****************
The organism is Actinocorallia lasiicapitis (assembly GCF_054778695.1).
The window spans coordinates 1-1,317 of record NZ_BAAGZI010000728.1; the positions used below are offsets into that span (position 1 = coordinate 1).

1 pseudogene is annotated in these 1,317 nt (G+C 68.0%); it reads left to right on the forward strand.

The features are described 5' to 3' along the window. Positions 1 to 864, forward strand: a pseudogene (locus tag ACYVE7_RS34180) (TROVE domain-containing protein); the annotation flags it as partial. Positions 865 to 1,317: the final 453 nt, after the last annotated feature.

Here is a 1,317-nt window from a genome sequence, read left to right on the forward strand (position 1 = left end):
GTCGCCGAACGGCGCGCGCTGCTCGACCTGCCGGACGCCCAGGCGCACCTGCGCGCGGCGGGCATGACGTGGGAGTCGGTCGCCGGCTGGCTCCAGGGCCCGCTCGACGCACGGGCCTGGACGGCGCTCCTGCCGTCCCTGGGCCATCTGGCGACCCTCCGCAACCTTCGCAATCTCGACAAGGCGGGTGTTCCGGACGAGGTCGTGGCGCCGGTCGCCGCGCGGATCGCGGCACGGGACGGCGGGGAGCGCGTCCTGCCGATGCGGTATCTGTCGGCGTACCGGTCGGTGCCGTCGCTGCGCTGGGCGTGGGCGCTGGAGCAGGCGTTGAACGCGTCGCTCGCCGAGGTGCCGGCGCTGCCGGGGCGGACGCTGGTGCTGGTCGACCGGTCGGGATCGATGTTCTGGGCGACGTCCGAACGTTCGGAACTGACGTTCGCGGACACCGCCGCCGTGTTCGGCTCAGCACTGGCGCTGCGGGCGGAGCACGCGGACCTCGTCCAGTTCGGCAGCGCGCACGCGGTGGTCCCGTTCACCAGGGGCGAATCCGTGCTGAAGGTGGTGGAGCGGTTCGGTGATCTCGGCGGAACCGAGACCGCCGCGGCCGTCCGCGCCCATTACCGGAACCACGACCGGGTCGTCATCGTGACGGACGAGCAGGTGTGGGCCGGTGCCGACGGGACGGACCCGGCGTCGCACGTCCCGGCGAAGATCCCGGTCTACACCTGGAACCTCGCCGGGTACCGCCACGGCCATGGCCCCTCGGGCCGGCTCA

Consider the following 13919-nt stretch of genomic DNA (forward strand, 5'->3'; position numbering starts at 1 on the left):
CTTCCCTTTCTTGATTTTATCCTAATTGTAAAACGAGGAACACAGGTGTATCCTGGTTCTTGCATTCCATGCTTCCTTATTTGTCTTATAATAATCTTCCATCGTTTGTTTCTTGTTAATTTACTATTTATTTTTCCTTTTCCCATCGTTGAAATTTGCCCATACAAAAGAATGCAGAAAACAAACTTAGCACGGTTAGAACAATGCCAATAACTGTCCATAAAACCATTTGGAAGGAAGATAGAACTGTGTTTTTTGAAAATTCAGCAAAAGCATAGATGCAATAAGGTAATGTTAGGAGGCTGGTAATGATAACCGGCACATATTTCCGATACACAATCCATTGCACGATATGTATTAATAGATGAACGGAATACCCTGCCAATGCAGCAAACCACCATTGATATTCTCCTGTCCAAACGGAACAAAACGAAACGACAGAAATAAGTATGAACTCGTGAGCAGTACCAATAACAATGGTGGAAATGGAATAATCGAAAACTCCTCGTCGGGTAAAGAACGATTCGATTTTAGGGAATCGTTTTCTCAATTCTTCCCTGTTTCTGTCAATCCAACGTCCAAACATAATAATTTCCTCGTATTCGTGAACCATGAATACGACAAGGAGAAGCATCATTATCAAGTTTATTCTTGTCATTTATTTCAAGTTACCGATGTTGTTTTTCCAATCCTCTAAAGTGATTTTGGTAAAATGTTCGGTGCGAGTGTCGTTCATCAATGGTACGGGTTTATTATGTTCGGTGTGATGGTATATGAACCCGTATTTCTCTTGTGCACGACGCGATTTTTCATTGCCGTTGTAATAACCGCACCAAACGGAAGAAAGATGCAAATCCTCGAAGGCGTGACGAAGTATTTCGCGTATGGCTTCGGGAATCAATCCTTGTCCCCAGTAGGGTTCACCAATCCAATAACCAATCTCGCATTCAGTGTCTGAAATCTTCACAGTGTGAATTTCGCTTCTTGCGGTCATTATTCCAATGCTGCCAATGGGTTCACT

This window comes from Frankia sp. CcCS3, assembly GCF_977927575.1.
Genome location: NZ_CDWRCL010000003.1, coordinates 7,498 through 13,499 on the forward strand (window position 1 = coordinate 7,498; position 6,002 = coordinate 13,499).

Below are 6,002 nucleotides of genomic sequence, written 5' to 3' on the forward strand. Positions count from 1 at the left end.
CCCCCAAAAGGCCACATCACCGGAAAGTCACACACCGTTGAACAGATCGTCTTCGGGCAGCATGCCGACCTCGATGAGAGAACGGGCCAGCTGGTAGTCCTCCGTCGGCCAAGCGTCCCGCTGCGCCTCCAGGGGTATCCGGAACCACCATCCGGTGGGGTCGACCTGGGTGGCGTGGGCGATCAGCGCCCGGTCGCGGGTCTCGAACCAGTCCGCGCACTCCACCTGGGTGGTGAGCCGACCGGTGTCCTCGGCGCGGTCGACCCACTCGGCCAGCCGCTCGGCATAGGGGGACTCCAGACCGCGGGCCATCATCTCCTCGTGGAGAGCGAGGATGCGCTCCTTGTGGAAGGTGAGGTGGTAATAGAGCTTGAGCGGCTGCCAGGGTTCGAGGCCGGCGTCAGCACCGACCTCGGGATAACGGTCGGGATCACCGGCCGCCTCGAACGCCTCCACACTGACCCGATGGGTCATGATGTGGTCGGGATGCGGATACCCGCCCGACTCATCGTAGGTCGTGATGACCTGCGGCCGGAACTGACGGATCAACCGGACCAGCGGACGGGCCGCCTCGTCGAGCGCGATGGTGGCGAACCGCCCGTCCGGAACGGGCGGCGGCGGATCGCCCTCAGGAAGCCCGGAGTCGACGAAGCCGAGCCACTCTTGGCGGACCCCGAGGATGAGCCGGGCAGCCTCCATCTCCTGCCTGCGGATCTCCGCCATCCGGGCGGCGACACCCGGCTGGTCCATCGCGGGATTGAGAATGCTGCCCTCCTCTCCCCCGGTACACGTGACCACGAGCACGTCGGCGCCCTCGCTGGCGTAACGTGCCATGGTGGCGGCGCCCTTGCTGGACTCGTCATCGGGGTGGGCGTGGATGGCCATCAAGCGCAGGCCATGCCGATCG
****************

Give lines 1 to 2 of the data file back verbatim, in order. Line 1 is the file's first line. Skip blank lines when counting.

The organism is Actinocorallia lasiicapitis (assembly GCF_054778695.1).
The window spans coordinates 1-1,317 of record NZ_BAAGZI010000728.1; the positions used below are offsets into that span (position 1 = coordinate 1).